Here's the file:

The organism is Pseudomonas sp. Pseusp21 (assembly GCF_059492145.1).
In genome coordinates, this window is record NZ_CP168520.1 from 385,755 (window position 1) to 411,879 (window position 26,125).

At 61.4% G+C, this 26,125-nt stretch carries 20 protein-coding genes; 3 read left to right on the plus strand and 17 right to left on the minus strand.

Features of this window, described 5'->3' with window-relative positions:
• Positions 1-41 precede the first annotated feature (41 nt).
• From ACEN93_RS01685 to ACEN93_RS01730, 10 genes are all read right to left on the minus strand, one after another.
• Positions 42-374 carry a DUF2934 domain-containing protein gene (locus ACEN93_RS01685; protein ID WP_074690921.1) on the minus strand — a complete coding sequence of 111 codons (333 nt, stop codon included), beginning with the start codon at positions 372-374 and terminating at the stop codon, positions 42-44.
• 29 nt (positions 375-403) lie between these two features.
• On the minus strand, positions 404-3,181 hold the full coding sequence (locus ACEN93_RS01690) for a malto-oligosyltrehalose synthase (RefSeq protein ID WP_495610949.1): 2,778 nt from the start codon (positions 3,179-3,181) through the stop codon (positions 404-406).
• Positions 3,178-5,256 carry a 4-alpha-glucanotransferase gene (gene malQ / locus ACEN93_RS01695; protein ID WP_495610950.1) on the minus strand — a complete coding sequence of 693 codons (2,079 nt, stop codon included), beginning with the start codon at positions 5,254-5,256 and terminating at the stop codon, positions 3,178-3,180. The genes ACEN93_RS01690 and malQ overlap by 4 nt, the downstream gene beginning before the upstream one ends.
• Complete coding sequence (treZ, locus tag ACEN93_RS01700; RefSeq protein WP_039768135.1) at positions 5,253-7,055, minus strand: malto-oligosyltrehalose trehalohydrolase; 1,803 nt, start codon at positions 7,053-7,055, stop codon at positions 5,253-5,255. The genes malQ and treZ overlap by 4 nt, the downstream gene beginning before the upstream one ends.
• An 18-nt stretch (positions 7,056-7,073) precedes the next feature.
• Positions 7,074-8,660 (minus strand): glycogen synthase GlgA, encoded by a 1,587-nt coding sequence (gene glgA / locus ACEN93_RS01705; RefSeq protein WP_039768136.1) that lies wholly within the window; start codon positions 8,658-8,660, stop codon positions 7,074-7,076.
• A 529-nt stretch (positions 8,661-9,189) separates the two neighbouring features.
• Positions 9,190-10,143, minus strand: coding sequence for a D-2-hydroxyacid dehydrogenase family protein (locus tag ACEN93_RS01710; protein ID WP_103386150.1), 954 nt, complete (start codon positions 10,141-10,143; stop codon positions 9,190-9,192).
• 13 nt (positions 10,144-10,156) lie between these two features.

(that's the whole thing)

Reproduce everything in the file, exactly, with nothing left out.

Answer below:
The organism is Pseudomonas sp. Pseusp21 (assembly GCF_059492145.1).
In genome coordinates, this window is record NZ_CP168520.1 from 385,755 (window position 1) to 411,879 (window position 26,125).

At 61.4% G+C, this 26,125-nt stretch carries 20 protein-coding genes; 3 read left to right on the plus strand and 17 right to left on the minus strand.

Features of this window, described 5'->3' with window-relative positions:
• Positions 1-41 precede the first annotated feature (41 nt).
• From ACEN93_RS01685 to ACEN93_RS01730, 10 genes are all read right to left on the minus strand, one after another.
• Positions 42-374 carry a DUF2934 domain-containing protein gene (locus ACEN93_RS01685; protein ID WP_074690921.1) on the minus strand — a complete coding sequence of 111 codons (333 nt, stop codon included), beginning with the start codon at positions 372-374 and terminating at the stop codon, positions 42-44.
• 29 nt (positions 375-403) lie between these two features.
• On the minus strand, positions 404-3,181 hold the full coding sequence (locus ACEN93_RS01690) for a malto-oligosyltrehalose synthase (RefSeq protein ID WP_495610949.1): 2,778 nt from the start codon (positions 3,179-3,181) through the stop codon (positions 404-406).
• Positions 3,178-5,256 carry a 4-alpha-glucanotransferase gene (gene malQ / locus ACEN93_RS01695; protein ID WP_495610950.1) on the minus strand — a complete coding sequence of 693 codons (2,079 nt, stop codon included), beginning with the start codon at positions 5,254-5,256 and terminating at the stop codon, positions 3,178-3,180. The genes ACEN93_RS01690 and malQ overlap by 4 nt, the downstream gene beginning before the upstream one ends.
• Complete coding sequence (treZ, locus tag ACEN93_RS01700; RefSeq protein WP_039768135.1) at positions 5,253-7,055, minus strand: malto-oligosyltrehalose trehalohydrolase; 1,803 nt, start codon at positions 7,053-7,055, stop codon at positions 5,253-5,255. The genes malQ and treZ overlap by 4 nt, the downstream gene beginning before the upstream one ends.
• An 18-nt stretch (positions 7,056-7,073) precedes the next feature.
• Positions 7,074-8,660 (minus strand): glycogen synthase GlgA, encoded by a 1,587-nt coding sequence (gene glgA / locus ACEN93_RS01705; RefSeq protein WP_039768136.1) that lies wholly within the window; start codon positions 8,658-8,660, stop codon positions 7,074-7,076.
• A 529-nt stretch (positions 8,661-9,189) separates the two neighbouring features.
• Positions 9,190-10,143, minus strand: coding sequence for a D-2-hydroxyacid dehydrogenase family protein (locus tag ACEN93_RS01710; protein ID WP_103386150.1), 954 nt, complete (start codon positions 10,141-10,143; stop codon positions 9,190-9,192).
• 13 nt (positions 10,144-10,156) lie between these two features.